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It's my fate to travel with photographers. From Patagonia with Art Wolfe to Everest with Wally Berg, I've been told to stand here, no there, to do this, and to do that again.
But this time there's over a mile of deep, twisting Buckskin Gulch between me and famous landscape photographer James Martin. The Paria River of northern Arizona is a beautiful place, so I needed to get some distance on Martin before he found a good shot that called for a model. But just as I think I'm safe at last, the little TalkAbout Plus hanging off my pack crackles to life: "Peter, the light is just unreal, you've got to get back here and stand on this rock in the river for me..."
Motorola's TalkAbout Plus changed everything about outdoor communication. For the first time, an inexpensive two-way radio didn't mean an El Cheapo two-way radio. The TalkAbout Plus sports Motorola quality for a little more than a hundred bucks per. They're small, they stand up to abuse, and what's really amazing, they work.
The owner's manual states the range limit is about two miles, which in my experience is conservative. Martin, admittedly, had been lucky in the canyon, that's the worst possible terrain for reception, but even in an enclosed place such as the Paria, the range of these TalkAbout Plus units exceed expectations, and the quality of reception never ceases to amaze. In line-of-sight situations, such as on high, open mountain slopes, or between boats on open water, phenomenal range has been recorded.
They have tremendous utility in the indoor arena as well. At trade shows such as Outdoor Retailer or Comdex, the small radios are ubiquitous. Cheaper and easier to use than cellular telephones, particularly among groups of three or more, they are perfect for large indoor gatherings, shopping malls, or sporting events such as football games. I sometimes use them walking the dogs with my wife, or even while shopping, where these radios can save a marriage by coordinating a rendezvous point.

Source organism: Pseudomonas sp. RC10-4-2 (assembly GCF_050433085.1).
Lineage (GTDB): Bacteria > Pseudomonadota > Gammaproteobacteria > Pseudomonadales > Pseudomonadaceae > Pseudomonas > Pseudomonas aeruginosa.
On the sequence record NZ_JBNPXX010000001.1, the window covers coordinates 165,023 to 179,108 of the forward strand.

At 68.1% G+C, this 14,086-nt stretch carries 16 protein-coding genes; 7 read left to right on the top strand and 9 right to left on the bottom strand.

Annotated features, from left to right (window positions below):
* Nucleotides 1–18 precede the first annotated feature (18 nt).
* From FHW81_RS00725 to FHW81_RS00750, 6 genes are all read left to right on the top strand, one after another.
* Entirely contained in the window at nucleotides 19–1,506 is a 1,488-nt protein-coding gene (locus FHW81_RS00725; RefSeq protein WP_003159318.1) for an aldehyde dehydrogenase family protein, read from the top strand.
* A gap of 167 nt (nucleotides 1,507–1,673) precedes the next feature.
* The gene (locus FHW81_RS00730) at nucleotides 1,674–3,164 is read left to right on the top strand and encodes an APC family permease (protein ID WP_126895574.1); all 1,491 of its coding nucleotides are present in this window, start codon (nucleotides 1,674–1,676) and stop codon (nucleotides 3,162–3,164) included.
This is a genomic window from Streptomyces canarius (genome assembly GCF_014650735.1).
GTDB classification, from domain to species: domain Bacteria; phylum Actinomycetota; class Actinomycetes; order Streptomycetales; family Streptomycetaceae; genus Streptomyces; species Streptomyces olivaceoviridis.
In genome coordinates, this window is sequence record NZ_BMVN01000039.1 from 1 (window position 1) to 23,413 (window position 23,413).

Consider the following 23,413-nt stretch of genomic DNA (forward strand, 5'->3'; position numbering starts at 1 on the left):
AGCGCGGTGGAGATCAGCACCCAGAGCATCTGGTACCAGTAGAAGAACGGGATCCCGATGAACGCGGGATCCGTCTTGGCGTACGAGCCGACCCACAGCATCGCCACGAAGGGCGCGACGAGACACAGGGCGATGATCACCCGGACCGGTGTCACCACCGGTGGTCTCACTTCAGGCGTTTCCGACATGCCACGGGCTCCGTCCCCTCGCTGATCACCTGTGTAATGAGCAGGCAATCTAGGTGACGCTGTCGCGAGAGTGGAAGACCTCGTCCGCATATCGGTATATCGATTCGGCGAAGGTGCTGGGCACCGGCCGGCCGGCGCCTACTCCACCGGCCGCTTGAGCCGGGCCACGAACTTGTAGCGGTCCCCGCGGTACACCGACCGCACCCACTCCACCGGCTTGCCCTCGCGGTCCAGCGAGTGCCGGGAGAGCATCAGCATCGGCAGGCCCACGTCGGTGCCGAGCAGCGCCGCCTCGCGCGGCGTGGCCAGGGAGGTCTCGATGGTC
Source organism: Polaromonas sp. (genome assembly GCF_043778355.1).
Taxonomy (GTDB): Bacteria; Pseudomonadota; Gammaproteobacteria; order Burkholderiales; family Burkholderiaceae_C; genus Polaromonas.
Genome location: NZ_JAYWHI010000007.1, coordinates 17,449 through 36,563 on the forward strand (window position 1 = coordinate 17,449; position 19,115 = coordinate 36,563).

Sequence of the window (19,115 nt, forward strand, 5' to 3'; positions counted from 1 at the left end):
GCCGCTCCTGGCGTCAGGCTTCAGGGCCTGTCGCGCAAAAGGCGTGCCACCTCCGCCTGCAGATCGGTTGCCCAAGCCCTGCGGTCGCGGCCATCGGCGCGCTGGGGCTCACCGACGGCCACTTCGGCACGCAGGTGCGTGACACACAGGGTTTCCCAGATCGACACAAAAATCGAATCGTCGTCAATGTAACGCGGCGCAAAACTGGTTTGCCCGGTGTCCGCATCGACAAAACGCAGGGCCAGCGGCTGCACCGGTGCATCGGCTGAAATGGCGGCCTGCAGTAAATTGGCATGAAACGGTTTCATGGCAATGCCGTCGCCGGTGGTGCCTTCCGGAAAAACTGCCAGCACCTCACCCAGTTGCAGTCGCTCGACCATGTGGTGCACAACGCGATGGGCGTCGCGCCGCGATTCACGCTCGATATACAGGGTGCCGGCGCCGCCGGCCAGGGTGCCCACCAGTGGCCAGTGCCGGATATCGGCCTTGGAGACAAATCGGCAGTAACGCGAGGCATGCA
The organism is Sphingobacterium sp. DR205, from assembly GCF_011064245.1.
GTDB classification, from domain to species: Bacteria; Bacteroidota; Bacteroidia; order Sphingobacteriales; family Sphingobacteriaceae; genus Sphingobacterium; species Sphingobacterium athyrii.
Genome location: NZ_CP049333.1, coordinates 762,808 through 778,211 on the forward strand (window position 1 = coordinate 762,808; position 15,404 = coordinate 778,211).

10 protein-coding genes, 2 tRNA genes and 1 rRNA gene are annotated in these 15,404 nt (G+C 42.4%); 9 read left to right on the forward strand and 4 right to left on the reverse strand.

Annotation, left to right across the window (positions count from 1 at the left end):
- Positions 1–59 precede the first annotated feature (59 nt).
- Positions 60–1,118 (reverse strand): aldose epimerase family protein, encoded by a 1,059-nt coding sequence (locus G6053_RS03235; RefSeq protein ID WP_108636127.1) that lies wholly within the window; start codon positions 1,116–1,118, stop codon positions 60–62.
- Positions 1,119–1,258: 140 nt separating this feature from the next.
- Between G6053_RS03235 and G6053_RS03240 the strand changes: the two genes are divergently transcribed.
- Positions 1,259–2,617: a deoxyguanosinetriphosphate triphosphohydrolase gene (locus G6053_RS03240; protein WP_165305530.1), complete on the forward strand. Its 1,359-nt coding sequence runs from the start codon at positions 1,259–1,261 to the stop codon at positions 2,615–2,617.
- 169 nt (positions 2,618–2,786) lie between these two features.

The TalkAbout Plus and other personal radios operate on a special frequency (462-470 Mhz.) allocated by the Federal Communications Commission for family and recreational use. Because of that, no FCC licenses are required to own or operate the small devices. Since they hit the market almost two years ago, Motorola and other manufacturers have reported brisk sales of these "recreational" radios.
Functionally, the TalkAbout Plus is well designed. O-rings and sturdy plastic protect the unit from dust and abuse. They fit the hand well, and are simple to operate. The large Talk button is obvious, so once the unit is turned on and the channel and code selected, it is always in receive mode unless the talk button is pressed. I've discovered the TalkAbouts suck batteries at a miserly rate a fresh load of three AAs will keep one operating on receive mode for more than 24 hours. If one does a lot of transmitting, however, battery usage increases dramatically.
My one complaint is that there is no means of attachment to harness or pack. So I removed the optional belt clip, and tied a loop of 3mm cord through the slot through which I could clip a 'biner. That's a great solution if you want to keep one handy, clipped to rack or pack. All manner of cases, headsets, and waterproof pouches are available, but I simply put 'em in Ziplock baggies inside a stuff sack when protection is called for.
As their popularity grows, one wonders if the band on which they operate will become overcrowded. But with 14 channels and 36 "codes", which are really sub-channels, these radios have a total of 524 different channels, which pretty much guarantees that a clear channel can be found even in crowded venues.
Although newer and more expensive models are coming out ones that scan all the channels for transmissions or have extended range or other tricks the basic Talk About Plus offers quality and reliable backcountry communication at a reasonable cost.
Peter Potterfield, Mountain Zone Staff